The next morning, New Years Day, brought the return of beautiful weather and much less wind. We got up a little later than planned but still plenty early to tear down camp and make our way back down to the refugio. The hike that took 2 hours a day earlier took us almost exactly an hour and we got to the refugio at around 11am. We made the last of our freeze dried food, a blueberry cheesecake, for lunch (amazing!) and waited for the boat. As the boat pulled up to shore people seemed to appear out of nowhere to line up and we quickly realized we were the only ones without reservations. As one of the crew stepped out of the boat to hand out lifejackets, he started taking names. When we told him we didn’t have reservations, he told us the boat was full. I’m pretty sure he could see the devastation in our eyes as we both dropped our bags to the ground. He told us to wait a minute and as soon as everyone else had gotten on the boat he told us that we could get on but not to tell anyone we didn’t have reservations and he warned us there wouldn’t be seats for us. We said that was fine we didn’t mind standing! So aboard the cruise we went, not really knowing what was going to happen, but then again, it didn’t really matter, we were getting back to civilization!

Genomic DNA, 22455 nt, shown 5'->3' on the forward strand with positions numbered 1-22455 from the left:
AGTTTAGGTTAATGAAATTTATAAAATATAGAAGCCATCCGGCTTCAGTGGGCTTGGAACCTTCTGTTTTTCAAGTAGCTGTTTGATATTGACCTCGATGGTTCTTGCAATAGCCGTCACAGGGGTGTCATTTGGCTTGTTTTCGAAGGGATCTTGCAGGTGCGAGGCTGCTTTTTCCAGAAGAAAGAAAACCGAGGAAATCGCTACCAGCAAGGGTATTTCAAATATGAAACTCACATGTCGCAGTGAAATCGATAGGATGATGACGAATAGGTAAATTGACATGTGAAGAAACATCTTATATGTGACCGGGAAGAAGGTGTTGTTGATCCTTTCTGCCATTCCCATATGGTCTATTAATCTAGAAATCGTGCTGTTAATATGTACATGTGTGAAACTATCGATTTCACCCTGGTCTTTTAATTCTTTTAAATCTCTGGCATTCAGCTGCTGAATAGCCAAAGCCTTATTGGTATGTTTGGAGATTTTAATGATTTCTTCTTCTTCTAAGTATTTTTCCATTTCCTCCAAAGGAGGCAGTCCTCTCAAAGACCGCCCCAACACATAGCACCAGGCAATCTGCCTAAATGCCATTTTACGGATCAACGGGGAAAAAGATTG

The cruise was amazing! The captain brought the boat right up to the glacier within about 100 yards as the crew used a fishing net to scoop up small icebergs. Later, another crew member passed out pisco sours and whiskeys using the glacier ice!

Toasting with Glacier Ice
Toasting with Glacier Ice

As we enjoyed our drink we started chatting with the crew member who let us on the boat and found out his name was Lucas. We chatted a bit about the park and our trip. Then we asked him what we needed to do when we got to the other side. He told us that if he took us in to the reception area to pay that he would get in trouble for taking too many people on the boat…so our trip would be free (saving $140)! After a short chat he realized we “sure hadn’t planned all that well”…but he also said “sometimes you can plan, plan, plan but it’s when you don’t plan that things work out perfect”. Thus the motto of our trip became “it’s just like Lucas says”. We made it to administration (after hitchhiking) and found out we’d have to wait another hour and a half for the last shuttle of the day. At this point we started to worry that we wouldn’t make it out of the park if we had to go get a bag we had left at the start of the trail and our concerns of no cash and no food quickly returned! We came to terms with the idea of camping one more night by telling ourselves we were saving money on another night of lodging! We ended up lucking into a free shuttle ride to the hotel which brought the day’s savings up to nearly $200 and gave us a few extra dollars in cash to spend on food for the night and the next morning, so we bought some pasta and chips for dinner and set up camp for one more “last time”.